Transfiguration: context

transfiguration mystagogy2 After six days Jesus took Peter, James, and John and led them up a high mountain apart by themselves. And he was transfigured before them, 3 and his clothes became dazzling white, such as no fuller on earth could bleach them. 4 Then Elijah appeared to them along with Moses, and they were conversing with Jesus. 5 Then Peter said to Jesus in reply, “Rabbi, it is good that we are here! Let us make three tents: one for you, one for Moses, and one for Elijah.” 6 He hardly knew what to say, they were so terrified. 7 Then a cloud came, casting a shadow over them; then from the cloud came a voice, “This is my beloved Son. Listen to him.” 8 Suddenly, looking around, they no longer saw anyone but Jesus alone with them. 9 As they were coming down from the mountain, he charged them not to relate what they had seen to anyone, except when the Son of Man had risen from the dead. 10 So they kept the matter to themselves, questioning what rising from the dead meant.

Context. The first eight chapter of the Gospel according to Mark have been a display of the teachings, authority, and power of Jesus. These chapters include accounts of healings, casting out of demons, and the miracle feeding of more than 4,000 people – and yet the question still remained: who is this person Jesus? At Caesarea Philippi Jesus asks the disciples who the people say that he is (8:27) and received a variety of answers: “John the Baptist, others Elijah, still others one of the prophets.” And then the question is turned to the disciples, “But who do you say that I am?” Peter said to him in reply, “You are the Messiah.”

Many scholars see this as a turning point in Mark in which Jesus begins to prepare his disciples for the events that will unfold in Jerusalem. It is at the revelation at Caesarea Philippi that Jesus first predicts his Passion (8:31-33) and teaches that being a true disciples means one must take up the cross daily (8:34-9:1). Soon enough there will be a second prediction of his own Passion, but before that we come to the narrative of the Transfiguration.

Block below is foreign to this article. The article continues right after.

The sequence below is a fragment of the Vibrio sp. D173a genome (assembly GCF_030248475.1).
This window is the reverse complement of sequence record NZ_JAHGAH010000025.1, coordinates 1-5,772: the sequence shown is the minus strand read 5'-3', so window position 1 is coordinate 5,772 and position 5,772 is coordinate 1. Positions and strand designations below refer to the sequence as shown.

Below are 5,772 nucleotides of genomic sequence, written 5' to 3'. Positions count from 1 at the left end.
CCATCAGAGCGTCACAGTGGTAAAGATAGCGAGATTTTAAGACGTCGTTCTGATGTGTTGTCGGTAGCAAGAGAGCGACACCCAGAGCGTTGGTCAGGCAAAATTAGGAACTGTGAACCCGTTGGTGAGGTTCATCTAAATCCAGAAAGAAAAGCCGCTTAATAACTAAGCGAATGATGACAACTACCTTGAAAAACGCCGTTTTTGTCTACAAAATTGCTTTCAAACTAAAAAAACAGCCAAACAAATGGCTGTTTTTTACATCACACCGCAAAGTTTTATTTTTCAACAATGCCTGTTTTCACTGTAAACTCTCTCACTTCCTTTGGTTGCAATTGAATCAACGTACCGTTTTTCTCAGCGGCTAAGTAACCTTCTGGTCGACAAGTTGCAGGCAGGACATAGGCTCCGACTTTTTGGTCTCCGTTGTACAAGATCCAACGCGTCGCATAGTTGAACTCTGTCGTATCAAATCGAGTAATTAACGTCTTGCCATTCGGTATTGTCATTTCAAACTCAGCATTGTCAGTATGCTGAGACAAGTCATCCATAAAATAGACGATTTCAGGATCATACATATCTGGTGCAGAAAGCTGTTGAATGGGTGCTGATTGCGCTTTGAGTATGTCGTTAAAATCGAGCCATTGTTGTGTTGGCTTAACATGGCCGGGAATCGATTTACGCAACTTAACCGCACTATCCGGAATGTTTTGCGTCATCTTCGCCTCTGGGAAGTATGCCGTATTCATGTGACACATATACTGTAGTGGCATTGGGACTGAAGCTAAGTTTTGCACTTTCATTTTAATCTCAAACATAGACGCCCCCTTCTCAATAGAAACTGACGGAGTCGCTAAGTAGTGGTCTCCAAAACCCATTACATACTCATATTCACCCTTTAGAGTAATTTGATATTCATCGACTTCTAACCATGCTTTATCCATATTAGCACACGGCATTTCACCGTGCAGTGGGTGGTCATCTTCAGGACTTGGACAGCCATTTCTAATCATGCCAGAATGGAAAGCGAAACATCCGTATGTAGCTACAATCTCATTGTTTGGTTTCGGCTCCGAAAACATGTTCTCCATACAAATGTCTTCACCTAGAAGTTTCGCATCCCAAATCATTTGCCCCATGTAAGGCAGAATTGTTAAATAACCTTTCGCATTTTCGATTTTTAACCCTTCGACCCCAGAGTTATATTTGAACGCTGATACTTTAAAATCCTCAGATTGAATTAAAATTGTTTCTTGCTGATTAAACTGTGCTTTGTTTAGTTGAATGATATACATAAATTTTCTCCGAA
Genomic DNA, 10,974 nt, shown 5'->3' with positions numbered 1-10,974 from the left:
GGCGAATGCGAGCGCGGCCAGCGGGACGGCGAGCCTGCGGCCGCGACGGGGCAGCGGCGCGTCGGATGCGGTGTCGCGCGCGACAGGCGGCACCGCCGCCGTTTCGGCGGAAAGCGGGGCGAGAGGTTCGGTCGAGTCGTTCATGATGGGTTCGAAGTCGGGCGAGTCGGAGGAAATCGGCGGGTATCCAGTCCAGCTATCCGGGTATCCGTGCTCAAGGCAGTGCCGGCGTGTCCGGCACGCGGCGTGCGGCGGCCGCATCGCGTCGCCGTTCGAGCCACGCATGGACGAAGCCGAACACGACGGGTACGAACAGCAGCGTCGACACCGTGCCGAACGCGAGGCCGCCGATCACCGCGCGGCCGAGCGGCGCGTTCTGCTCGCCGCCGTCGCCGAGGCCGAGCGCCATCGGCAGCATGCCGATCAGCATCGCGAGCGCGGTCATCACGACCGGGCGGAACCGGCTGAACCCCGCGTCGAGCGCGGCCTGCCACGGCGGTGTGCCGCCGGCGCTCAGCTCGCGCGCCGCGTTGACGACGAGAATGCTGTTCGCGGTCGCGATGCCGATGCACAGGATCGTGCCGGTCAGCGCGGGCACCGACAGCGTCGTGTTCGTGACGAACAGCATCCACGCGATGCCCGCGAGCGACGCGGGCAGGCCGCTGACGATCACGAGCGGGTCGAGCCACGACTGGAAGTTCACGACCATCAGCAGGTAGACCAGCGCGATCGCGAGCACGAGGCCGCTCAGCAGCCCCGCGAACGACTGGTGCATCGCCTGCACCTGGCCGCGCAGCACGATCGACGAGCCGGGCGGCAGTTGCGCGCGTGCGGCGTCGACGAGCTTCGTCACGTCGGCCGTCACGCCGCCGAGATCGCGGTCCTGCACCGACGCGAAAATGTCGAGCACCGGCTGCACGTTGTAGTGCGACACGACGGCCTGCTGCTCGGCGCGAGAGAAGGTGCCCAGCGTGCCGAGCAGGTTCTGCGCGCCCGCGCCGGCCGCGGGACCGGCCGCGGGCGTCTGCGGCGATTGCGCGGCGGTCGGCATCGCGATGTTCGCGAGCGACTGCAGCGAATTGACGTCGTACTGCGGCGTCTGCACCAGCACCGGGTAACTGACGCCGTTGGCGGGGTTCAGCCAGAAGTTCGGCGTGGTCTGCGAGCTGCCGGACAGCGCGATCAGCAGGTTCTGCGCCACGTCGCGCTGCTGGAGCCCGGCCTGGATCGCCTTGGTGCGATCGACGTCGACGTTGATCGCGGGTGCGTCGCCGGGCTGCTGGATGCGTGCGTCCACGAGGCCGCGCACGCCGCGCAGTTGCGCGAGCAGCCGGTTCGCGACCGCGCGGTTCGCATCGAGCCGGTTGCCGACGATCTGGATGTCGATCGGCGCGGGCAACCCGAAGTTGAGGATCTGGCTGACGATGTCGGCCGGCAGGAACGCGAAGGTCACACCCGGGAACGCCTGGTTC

Commentary. “After six days…” is a rather precise temporal reference that is unusual in Mark and suggests that the evangelist attached special importance to this episode. Many see a connection to Moses’ experience on Sinai (Exodus 24:15-16). There Moses went up on the mountain, and the cloud covered the mountain. The glory of the Lord settled on Mount Sinai, and the cloud covered it for six days; on the seventh day he called to Moses out of the cloud. A few scholars want to place this event six days after the Day of Atonement which is the Festivals of Booths (Tabernacles).

But the most immediate reference likely points back to the events of Caesarea Philippi and Peter’s profession of Jesus as Messiah (8:27-30), but one should also not overlook Mark 9:1, the verse immediately preceding our text: He also said to them, “Amen, I say to you, there are some standing here who will not taste death until they see that the kingdom of God has come in power.” This verse should really be part of Mark 8 as it is part of the complex of encouragement in the face of the Passion predictions and warnings of the necessity to take up one’s cross. The unveiling of Jesus’ glory in the presence of the three disciples corresponds to the assurance that some will indeed see.

What will they see? The transfiguration is presented as a theophany (a manifestation of God) which points to the powerful coming of the Kingdom of God. The three key visual items are that “his clothes became dazzling white” – a description echoing the divine in Daniel 7:9 – as well as the appearance of Elijah and Moses, representing the all the Prophets and the Law, the two cornerstones of Jewish faith. The “high mountain” recalls the theophanies on the mountain of God (Sinai, Ex. 24; Horeb, 1 Kings 19) where Moses and Elijah received a vision of the glory of God. Now the theophany is given to the disciples who will carry the revelation of Christ Jesus to the world.

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